: A phrase or section is harmonically closed when it ends with tonic harmony (I in root position).

: A phrase or section is harmonically open when it ends on a harmony other than tonic.

: The use of a non-tonic chord (usually dominant) at the end of a harmonically closed unit to transition into the beginning of the following on-tonic unit. The song “Wooly Bully” by Sam the Sham and the Pharoahs contains a turnaround at the end of many of its strophes. One of these occur at 0:54 ― a simple V7 chord to prepare the return of I as the next strophe begins.[2]

: Closing rhetoric involves common patterns and techniques that signal that the end of the song is likely coming soon. Typical patterns and techniques include immediate repetition of a core section (except for the first core section) or part of a core section, thinning out of the texture, late-song intensification, fadeout, and bringing a previously harmonically open section to a point of harmonic closure. Closing rhetoric is typically found in outros, codas, and the last core section of a song (A or C).

Analytical notation

Following are notational conventions for analyses of musical form.

Capital letters

sections are labeled with capital letters according to function. A section that functions as a strophe is labeled with an “A”; a section that functions as a bridge, “B”; etc.

Lower-case letters

Phrases are labeled with lower-case letters according to their musical content and italicized. If two phrases use more-or-less the same musical framework (harmony, melody, and rhythm), they receive the same letter. Letters are assigned in the same manner as poetic rhymes: the first phrase is a and any phrase that follows based on the same music is also a (primes are used for slight variations, such as new text or altered instrumentation); the next phrase with new musical material is b; and so on. These letters do not correspond to functions.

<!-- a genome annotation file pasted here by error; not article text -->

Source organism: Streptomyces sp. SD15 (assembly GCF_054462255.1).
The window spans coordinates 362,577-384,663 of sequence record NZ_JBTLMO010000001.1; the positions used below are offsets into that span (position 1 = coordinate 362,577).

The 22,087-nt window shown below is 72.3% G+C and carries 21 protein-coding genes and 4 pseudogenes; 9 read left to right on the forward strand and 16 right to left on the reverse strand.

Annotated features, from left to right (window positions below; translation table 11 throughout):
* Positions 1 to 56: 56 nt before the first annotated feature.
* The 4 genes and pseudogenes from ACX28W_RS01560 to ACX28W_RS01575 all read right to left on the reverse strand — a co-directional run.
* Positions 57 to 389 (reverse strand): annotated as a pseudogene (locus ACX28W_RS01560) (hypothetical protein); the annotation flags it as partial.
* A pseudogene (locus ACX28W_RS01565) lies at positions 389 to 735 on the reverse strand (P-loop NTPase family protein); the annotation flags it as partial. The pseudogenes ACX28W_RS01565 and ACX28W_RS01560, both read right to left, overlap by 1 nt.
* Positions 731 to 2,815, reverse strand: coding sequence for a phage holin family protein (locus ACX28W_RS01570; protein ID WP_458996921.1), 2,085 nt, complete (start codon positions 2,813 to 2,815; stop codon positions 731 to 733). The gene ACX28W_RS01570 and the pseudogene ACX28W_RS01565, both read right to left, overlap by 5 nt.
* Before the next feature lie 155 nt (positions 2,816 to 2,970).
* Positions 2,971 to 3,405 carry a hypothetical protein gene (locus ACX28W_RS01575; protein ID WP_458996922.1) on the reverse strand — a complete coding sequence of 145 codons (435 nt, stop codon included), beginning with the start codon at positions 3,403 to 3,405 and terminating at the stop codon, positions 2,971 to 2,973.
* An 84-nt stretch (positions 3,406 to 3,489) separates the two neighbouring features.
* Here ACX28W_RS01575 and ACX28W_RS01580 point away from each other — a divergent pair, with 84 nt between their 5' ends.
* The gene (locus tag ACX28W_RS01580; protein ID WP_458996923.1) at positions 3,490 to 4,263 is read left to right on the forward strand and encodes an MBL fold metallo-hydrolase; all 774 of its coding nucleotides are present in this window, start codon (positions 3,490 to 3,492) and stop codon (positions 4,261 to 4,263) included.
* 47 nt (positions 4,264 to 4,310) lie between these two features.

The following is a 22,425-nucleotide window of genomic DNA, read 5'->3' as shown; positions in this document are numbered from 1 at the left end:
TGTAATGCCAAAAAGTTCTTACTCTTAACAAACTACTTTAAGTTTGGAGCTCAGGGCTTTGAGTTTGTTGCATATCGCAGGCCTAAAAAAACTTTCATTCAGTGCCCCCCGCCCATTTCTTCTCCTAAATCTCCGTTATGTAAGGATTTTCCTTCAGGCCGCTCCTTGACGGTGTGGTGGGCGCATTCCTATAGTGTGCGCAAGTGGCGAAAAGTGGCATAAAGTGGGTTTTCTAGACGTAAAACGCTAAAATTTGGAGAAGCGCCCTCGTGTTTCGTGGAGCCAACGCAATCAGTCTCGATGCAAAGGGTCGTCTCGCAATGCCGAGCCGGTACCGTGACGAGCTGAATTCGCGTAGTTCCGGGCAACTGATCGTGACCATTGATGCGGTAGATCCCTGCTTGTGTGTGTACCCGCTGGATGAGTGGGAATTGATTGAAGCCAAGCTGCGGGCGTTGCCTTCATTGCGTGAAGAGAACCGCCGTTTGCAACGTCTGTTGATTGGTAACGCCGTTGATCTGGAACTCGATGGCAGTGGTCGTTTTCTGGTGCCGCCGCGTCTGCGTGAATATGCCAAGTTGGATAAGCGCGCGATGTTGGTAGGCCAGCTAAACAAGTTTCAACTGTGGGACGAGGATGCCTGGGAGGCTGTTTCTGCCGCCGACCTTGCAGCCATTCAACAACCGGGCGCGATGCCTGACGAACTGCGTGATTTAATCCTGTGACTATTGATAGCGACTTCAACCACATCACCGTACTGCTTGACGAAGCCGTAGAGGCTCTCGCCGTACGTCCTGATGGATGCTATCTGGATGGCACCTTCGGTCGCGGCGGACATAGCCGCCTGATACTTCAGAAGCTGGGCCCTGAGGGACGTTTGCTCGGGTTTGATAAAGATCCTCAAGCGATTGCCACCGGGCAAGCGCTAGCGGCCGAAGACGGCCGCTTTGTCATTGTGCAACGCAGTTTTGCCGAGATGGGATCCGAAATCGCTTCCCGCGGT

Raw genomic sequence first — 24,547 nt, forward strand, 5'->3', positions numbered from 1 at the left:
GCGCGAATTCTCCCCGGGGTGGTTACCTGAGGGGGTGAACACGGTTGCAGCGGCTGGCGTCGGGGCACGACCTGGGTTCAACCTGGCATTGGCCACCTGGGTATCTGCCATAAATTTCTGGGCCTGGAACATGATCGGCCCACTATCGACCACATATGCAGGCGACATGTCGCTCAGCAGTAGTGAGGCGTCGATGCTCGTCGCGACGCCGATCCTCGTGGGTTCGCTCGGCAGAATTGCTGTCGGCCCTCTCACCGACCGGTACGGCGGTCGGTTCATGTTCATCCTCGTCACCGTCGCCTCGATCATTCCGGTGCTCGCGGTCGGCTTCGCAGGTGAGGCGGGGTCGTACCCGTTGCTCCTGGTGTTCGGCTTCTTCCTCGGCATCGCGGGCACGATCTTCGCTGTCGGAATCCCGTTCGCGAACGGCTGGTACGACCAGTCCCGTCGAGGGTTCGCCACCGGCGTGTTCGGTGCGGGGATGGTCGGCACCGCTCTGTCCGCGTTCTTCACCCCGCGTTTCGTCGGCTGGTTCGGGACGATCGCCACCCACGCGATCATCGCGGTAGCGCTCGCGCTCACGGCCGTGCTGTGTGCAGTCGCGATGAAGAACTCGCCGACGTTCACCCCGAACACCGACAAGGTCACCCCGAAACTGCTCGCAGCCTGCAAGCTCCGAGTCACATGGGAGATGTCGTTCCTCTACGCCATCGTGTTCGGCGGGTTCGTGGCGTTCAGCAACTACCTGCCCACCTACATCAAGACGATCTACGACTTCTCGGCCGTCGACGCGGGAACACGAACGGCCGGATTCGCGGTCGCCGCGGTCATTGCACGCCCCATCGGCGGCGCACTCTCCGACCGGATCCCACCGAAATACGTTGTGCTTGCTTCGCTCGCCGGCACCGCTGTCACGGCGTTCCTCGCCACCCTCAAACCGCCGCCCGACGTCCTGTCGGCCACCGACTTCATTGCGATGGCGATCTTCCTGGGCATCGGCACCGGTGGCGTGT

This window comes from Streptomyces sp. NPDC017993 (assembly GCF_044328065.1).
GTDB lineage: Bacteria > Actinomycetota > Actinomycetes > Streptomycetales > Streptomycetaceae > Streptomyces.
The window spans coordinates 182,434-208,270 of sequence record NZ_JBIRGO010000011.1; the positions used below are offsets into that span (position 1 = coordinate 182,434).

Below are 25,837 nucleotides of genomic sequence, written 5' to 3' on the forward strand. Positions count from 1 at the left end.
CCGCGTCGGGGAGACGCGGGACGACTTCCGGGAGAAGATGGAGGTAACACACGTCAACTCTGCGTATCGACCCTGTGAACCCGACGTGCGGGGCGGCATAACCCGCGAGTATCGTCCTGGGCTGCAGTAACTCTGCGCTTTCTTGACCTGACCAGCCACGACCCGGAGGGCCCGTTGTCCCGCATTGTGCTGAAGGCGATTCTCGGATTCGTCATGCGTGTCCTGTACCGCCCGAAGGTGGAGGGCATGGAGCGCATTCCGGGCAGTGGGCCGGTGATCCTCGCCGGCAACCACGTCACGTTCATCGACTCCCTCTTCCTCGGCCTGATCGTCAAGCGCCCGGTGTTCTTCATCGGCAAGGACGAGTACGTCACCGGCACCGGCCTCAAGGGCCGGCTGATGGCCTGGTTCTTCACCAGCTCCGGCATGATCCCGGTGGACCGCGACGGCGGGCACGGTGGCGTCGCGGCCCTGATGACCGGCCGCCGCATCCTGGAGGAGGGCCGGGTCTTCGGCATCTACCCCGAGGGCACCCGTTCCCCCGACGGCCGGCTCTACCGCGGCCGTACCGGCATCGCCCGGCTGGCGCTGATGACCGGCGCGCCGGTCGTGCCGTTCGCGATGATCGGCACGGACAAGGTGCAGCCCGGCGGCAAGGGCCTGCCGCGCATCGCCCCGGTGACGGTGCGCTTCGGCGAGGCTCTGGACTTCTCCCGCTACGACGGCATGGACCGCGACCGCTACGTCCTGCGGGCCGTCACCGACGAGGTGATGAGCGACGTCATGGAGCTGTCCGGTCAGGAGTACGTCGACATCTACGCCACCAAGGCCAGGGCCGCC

The single exception to this convention is when phrases within a section demonstrate a sentential progression (srdc), in which case the first phrase (statement) is labeled s; restatement/response, r; departure, d; conclusion, c.


  1. Jason Summach, “Form in Top-20 Rock Music, 1955–89” (Ph.D. diss., Yale University, 2012).
  2. Interestingly in this song, the guitarist doesn’t always remember the turnarounds. Notice that at 0:28 the bass and baritone saxophone play the dominant, but the guitarist keeps tonic. At 1:18, the singer yells, “Watch it now! Watch it! Watch it!” as if warning the guitarist not to miss the turnaround in the next bar. He does the same in 2:08. When the guitarist gets the turnaround with the rest of the band, the singer yells, “You got it! You got it!” as if congratulating the guitarist.

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Open Music Theory by Bryn Hughes and Megan Lavengood is licensed under a Creative Commons Attribution-ShareAlike 4.0 International License, except where otherwise noted.